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85 stars that light up the heavens

By Wang Kaihao | China Daily | Updated: 2018-09-15 09:17
Eighty-five star paintings and calligraphies on display in a new section of the Liaoning Provincial Museum in Shenyang were selected to present a concise history of Chinese fine art as the extensions were officially opened on Aug 17. [Photo by Wang Kaihao/China Daily]

With the opening of ancient painting and calligraphy galleries all its 22 exhibition halls are now fully open to the public.

"We've come so late," Ma Baojie, the museum's curator, says. "But we're well prepared now. You can be sure that more than 70 percent of these exhibits are at the absolute pinnacle of quality."

Ma, thus allowing a little room for modesty, says the collection is not big enough, given that the museum houses only about 10,000 ancient paintings and calligraphic works. The Palace Museum has more than 130,000 such artifacts, and after any of its paper-based works are shown they are put into hibernation for at least three years.

For the Liaoning museum to support permanent galleries, putting works on ice for such long stretches is no doubt out of the question, but Ma stresses that no matter how famous an item is, it can only be exhibited for three months at most in one rotation to leave enough time for everything else.

Works will be rotated three times a year, and the two galleries will be closed for three months every year, Ma says.

Late last year and early this year, Liaoning Provincial Museum and eight major museums nationwide, took part in National Treasure, a China Central Television variety show, and three artifacts from the Liaoning museum, including Nymph of the Luo River, were presented to TV audiences with a comprehensive telling of the stories behind them.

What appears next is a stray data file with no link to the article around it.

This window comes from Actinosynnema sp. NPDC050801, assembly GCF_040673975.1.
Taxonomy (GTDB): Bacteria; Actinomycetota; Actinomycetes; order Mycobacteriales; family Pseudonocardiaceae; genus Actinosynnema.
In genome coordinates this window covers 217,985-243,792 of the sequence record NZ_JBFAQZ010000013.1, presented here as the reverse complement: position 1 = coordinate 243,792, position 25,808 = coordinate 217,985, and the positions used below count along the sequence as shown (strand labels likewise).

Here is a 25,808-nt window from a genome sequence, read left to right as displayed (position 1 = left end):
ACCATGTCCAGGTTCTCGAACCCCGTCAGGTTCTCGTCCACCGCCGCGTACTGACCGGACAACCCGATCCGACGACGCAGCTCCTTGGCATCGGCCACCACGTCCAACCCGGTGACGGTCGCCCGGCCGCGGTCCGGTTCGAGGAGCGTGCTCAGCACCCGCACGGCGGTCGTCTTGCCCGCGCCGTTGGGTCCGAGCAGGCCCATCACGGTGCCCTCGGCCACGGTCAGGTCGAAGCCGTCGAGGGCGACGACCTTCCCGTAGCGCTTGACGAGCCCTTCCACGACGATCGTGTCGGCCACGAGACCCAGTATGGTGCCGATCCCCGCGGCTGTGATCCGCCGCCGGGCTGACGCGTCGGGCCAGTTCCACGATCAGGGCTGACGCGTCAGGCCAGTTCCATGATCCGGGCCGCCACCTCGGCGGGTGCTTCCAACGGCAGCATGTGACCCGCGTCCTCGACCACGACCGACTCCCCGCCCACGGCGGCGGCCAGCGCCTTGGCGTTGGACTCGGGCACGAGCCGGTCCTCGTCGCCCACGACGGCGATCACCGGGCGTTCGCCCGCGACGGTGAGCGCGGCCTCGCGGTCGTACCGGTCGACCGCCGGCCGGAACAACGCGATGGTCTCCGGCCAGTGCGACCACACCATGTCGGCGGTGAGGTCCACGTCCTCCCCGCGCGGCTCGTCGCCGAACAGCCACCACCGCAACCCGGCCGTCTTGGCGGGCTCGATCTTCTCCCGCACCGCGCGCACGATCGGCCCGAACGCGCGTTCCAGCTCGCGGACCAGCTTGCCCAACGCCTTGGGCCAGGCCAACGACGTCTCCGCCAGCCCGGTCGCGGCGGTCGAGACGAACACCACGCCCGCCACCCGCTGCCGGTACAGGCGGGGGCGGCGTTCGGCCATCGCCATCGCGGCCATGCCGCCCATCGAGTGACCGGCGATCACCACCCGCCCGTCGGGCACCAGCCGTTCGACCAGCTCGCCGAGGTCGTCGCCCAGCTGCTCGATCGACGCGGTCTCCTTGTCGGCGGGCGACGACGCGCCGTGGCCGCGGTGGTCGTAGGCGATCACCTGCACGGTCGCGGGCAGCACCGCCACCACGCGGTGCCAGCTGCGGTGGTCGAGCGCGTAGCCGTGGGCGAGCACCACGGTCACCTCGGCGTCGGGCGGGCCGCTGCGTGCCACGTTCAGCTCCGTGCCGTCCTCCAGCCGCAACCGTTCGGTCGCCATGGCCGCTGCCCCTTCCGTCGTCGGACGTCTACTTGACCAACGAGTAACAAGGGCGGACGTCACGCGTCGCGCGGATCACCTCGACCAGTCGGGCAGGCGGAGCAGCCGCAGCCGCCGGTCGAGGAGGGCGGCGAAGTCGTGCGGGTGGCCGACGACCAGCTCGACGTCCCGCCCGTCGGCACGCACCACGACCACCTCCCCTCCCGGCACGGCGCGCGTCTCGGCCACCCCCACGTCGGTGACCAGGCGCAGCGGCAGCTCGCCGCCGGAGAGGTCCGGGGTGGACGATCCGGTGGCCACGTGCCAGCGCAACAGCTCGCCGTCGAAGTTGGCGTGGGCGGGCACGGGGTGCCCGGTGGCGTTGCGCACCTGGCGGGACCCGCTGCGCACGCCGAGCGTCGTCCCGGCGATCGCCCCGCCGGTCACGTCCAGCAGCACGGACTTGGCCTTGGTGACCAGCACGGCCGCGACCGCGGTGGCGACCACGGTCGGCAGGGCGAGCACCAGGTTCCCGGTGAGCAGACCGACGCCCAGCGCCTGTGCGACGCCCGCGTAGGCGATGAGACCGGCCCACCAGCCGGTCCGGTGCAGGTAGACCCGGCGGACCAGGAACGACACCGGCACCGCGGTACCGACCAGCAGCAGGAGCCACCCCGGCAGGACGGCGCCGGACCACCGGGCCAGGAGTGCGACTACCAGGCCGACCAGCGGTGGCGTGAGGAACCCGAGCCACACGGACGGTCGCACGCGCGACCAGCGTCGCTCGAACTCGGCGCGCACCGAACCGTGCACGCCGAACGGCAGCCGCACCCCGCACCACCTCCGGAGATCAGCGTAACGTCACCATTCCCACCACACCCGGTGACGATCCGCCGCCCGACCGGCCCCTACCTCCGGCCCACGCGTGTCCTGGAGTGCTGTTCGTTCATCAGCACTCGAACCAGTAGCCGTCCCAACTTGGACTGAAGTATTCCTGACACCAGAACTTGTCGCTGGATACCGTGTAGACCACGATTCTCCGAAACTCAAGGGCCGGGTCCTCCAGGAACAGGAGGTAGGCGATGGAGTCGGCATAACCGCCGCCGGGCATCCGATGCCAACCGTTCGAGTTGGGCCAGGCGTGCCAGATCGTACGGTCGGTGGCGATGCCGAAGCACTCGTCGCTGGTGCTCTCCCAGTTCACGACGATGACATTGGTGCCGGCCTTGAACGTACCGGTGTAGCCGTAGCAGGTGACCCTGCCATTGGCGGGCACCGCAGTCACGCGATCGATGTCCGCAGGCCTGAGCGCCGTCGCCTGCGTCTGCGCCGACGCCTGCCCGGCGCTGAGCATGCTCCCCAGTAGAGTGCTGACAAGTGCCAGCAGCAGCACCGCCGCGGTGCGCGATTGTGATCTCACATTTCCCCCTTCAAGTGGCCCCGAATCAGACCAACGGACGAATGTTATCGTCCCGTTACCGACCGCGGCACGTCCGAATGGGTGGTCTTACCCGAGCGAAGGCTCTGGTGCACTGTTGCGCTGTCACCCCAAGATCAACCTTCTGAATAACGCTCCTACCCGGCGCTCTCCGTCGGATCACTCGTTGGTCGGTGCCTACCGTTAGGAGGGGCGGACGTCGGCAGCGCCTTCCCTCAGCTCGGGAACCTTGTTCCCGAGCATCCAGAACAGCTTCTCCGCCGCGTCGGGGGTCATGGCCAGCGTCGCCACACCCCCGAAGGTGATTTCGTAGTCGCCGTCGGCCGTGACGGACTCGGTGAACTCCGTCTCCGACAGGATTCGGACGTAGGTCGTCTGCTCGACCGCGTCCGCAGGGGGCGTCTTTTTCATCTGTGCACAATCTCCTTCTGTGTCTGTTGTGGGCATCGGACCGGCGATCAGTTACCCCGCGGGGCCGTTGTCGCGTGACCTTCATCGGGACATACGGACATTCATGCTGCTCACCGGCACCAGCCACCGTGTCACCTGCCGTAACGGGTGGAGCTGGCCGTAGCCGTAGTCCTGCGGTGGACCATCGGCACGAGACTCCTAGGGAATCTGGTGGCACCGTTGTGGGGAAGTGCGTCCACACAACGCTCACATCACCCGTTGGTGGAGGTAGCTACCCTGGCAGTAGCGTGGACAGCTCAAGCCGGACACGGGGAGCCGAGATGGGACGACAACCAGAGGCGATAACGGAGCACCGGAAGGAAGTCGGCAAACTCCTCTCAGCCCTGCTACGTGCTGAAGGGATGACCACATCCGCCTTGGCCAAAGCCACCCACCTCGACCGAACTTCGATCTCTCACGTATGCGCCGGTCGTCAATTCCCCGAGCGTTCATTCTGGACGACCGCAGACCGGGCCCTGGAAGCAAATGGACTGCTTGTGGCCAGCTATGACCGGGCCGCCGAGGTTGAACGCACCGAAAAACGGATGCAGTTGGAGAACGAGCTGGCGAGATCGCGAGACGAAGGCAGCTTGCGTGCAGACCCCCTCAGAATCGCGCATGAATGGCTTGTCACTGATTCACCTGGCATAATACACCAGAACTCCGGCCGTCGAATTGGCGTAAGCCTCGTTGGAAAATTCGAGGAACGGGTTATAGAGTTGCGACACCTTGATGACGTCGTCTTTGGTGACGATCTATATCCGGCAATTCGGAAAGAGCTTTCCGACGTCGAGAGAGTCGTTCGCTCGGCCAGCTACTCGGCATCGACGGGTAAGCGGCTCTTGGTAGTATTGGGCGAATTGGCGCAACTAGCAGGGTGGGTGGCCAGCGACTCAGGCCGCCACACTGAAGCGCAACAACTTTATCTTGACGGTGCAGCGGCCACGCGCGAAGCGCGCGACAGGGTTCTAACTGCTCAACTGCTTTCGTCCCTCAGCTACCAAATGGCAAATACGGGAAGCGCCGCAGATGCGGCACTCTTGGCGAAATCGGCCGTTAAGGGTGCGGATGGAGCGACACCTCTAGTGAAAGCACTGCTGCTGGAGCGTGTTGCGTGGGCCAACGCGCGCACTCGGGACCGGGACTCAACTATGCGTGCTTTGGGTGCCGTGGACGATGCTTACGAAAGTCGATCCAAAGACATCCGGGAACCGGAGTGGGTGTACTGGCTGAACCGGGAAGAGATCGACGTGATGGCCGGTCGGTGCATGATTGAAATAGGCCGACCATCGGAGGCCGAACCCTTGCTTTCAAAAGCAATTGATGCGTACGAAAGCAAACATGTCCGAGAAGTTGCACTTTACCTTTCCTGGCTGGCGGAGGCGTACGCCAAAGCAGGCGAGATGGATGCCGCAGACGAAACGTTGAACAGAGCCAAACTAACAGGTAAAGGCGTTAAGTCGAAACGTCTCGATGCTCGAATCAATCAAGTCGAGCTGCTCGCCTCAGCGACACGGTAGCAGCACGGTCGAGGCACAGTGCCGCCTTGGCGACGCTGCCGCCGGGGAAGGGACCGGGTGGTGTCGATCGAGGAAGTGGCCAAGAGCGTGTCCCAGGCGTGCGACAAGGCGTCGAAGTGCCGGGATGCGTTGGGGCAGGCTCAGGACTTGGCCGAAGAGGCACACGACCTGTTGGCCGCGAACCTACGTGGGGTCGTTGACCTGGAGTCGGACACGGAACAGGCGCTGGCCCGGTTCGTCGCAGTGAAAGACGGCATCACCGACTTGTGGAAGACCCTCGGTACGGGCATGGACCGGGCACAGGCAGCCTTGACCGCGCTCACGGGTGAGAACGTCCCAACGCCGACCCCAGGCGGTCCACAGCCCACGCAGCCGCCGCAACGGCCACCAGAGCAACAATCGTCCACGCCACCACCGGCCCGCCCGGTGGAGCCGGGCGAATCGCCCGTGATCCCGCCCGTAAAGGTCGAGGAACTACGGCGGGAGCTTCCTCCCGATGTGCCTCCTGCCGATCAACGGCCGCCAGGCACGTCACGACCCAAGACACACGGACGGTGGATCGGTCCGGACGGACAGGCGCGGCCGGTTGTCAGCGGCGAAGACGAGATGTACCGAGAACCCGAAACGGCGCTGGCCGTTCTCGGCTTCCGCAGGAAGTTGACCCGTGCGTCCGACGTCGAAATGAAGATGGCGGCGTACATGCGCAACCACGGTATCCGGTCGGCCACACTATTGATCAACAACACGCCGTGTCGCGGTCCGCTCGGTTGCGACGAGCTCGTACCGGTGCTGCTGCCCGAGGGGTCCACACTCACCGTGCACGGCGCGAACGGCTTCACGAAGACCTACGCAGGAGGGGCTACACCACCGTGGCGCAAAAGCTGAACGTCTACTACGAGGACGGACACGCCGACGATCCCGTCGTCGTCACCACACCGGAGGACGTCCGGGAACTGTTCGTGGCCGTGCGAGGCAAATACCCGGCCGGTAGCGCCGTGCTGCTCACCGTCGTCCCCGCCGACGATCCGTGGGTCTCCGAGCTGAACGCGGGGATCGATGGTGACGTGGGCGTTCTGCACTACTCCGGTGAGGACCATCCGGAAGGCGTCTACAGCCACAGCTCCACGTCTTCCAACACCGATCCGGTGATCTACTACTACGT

On the back of the program's phenomenal success, the number of people visiting the Liaoning museum and others featured in the program swelled considerably.

Higher visitor numbers in museums throughout China are placing huge stress on their managements, and one way they are trying to deal with this is by introducing digital displays of exhibits. However, Ma says it is essential that the museums continue to offer "something real".

"For visitors, seeing original artifacts for themselves cannot be beaten. The use of digital methods or derivative cultural products can only be additional to that. Top-level treasures need to be exhibited more often."

His plan is to use technology to ensure that the atmospheric conditions of exhibition cases approximate as near as possible those of the warehouse in which they are stored, the temperature being kept between 18 C and 20 C and humidity at between 55 percent and 58 percent.

"However, the main thing is to keep an eye on the wellbeing of the works, and if any abnormal data are detected to remove them from display."

Setting a daily cap on visitor numbers to painting and calligraphy galleries is also a possibility, he says.

The Liaoning Provincial Museum says about 5 percent of its total collection is on display at any one time, one of the highest of Chinese museums.

Wu Yong and Zhang Tongtong contributed to this story.

If you go

Liaoning Provincial Museum
157 Zhihui Sanjie, Hunnan district,
Shenyang, Liaoning province

Opening hours: Tuesday
to Sunday, 9 am to 5 pm
(April to October), 9:30 to 4:30
(November to March)
Phone: 02422741193

(English available)

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